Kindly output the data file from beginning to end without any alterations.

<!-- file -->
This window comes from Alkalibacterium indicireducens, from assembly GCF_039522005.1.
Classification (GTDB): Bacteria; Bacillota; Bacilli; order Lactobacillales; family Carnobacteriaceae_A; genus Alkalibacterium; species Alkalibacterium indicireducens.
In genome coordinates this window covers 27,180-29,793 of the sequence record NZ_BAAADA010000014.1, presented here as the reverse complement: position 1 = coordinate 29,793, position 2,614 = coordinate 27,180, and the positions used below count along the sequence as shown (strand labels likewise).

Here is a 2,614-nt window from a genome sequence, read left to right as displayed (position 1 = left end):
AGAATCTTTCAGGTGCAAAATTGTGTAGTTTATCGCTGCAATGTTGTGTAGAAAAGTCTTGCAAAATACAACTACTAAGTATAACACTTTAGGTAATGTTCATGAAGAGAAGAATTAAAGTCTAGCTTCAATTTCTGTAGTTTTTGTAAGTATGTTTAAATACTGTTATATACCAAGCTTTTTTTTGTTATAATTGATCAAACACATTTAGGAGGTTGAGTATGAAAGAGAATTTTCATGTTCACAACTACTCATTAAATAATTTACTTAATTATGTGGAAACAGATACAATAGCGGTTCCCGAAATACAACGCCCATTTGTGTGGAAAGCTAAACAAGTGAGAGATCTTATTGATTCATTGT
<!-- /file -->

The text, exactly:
This window comes from Alkalibacterium indicireducens, from assembly GCF_039522005.1.
Classification (GTDB): Bacteria; Bacillota; Bacilli; order Lactobacillales; family Carnobacteriaceae_A; genus Alkalibacterium; species Alkalibacterium indicireducens.
In genome coordinates this window covers 27,180-29,793 of the sequence record NZ_BAAADA010000014.1, presented here as the reverse complement: position 1 = coordinate 29,793, position 2,614 = coordinate 27,180, and the positions used below count along the sequence as shown (strand labels likewise).

Here is a 2,614-nt window from a genome sequence, read left to right as displayed (position 1 = left end):
AGAATCTTTCAGGTGCAAAATTGTGTAGTTTATCGCTGCAATGTTGTGTAGAAAAGTCTTGCAAAATACAACTACTAAGTATAACACTTTAGGTAATGTTCATGAAGAGAAGAATTAAAGTCTAGCTTCAATTTCTGTAGTTTTTGTAAGTATGTTTAAATACTGTTATATACCAAGCTTTTTTTTGTTATAATTGATCAAACACATTTAGGAGGTTGAGTATGAAAGAGAATTTTCATGTTCACAACTACTCATTAAATAATTTACTTAATTATGTGGAAACAGATACAATAGCGGTTCCCGAAATACAACGCCCATTTGTGTGGAAAGCTAAACAAGTGAGAGATCTTATTGATTCATTGT